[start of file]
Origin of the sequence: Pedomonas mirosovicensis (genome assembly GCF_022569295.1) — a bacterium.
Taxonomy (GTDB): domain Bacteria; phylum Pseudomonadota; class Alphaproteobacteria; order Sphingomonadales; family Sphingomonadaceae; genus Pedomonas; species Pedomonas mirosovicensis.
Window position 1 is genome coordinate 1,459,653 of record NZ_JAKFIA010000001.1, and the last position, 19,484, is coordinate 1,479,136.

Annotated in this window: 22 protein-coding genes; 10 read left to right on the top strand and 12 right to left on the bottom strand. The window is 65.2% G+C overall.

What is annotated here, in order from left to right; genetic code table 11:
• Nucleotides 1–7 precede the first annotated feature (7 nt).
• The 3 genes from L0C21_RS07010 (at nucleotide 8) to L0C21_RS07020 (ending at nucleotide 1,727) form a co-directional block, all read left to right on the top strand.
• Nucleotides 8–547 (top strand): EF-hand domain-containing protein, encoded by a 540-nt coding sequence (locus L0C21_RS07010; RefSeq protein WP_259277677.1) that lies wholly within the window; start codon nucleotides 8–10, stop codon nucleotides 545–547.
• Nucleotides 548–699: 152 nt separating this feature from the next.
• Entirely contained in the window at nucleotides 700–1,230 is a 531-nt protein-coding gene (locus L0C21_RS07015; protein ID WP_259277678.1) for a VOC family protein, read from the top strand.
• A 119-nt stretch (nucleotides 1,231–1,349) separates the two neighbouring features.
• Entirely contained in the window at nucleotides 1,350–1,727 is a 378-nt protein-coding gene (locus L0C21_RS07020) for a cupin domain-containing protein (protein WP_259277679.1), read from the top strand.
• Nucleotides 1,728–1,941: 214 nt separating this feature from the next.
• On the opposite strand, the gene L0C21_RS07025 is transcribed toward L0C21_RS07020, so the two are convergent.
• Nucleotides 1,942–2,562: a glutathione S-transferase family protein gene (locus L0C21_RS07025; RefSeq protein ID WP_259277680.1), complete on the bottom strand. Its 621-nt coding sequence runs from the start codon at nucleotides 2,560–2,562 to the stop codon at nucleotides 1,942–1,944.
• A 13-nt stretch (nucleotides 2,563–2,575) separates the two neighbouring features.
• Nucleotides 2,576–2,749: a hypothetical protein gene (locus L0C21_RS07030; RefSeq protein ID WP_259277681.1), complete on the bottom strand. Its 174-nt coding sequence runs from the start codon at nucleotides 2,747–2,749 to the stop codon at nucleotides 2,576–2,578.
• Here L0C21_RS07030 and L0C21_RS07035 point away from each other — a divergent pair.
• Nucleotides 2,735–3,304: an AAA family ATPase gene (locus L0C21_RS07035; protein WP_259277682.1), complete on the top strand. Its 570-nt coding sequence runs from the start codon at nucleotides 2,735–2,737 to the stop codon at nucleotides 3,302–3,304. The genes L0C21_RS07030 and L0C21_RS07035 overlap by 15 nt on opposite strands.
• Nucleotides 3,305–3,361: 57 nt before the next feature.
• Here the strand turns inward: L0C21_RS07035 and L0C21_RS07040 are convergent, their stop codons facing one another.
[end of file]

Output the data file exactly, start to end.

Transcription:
Origin of the sequence: Pedomonas mirosovicensis (genome assembly GCF_022569295.1) — a bacterium.
Taxonomy (GTDB): domain Bacteria; phylum Pseudomonadota; class Alphaproteobacteria; order Sphingomonadales; family Sphingomonadaceae; genus Pedomonas; species Pedomonas mirosovicensis.
Window position 1 is genome coordinate 1,459,653 of record NZ_JAKFIA010000001.1, and the last position, 19,484, is coordinate 1,479,136.

Annotated in this window: 22 protein-coding genes; 10 read left to right on the top strand and 12 right to left on the bottom strand. The window is 65.2% G+C overall.

What is annotated here, in order from left to right; genetic code table 11:
• Nucleotides 1–7 precede the first annotated feature (7 nt).
• The 3 genes from L0C21_RS07010 (at nucleotide 8) to L0C21_RS07020 (ending at nucleotide 1,727) form a co-directional block, all read left to right on the top strand.
• Nucleotides 8–547 (top strand): EF-hand domain-containing protein, encoded by a 540-nt coding sequence (locus L0C21_RS07010; RefSeq protein WP_259277677.1) that lies wholly within the window; start codon nucleotides 8–10, stop codon nucleotides 545–547.
• Nucleotides 548–699: 152 nt separating this feature from the next.
• Entirely contained in the window at nucleotides 700–1,230 is a 531-nt protein-coding gene (locus L0C21_RS07015; protein ID WP_259277678.1) for a VOC family protein, read from the top strand.
• A 119-nt stretch (nucleotides 1,231–1,349) separates the two neighbouring features.
• Entirely contained in the window at nucleotides 1,350–1,727 is a 378-nt protein-coding gene (locus L0C21_RS07020) for a cupin domain-containing protein (protein WP_259277679.1), read from the top strand.
• Nucleotides 1,728–1,941: 214 nt separating this feature from the next.
• On the opposite strand, the gene L0C21_RS07025 is transcribed toward L0C21_RS07020, so the two are convergent.
• Nucleotides 1,942–2,562: a glutathione S-transferase family protein gene (locus L0C21_RS07025; RefSeq protein ID WP_259277680.1), complete on the bottom strand. Its 621-nt coding sequence runs from the start codon at nucleotides 2,560–2,562 to the stop codon at nucleotides 1,942–1,944.
• A 13-nt stretch (nucleotides 2,563–2,575) separates the two neighbouring features.
• Nucleotides 2,576–2,749: a hypothetical protein gene (locus L0C21_RS07030; RefSeq protein ID WP_259277681.1), complete on the bottom strand. Its 174-nt coding sequence runs from the start codon at nucleotides 2,747–2,749 to the stop codon at nucleotides 2,576–2,578.
• Here L0C21_RS07030 and L0C21_RS07035 point away from each other — a divergent pair.
• Nucleotides 2,735–3,304: an AAA family ATPase gene (locus L0C21_RS07035; protein WP_259277682.1), complete on the top strand. Its 570-nt coding sequence runs from the start codon at nucleotides 2,735–2,737 to the stop codon at nucleotides 3,302–3,304. The genes L0C21_RS07030 and L0C21_RS07035 overlap by 15 nt on opposite strands.
• Nucleotides 3,305–3,361: 57 nt before the next feature.
• Here the strand turns inward: L0C21_RS07035 and L0C21_RS07040 are convergent, their stop codons facing one another.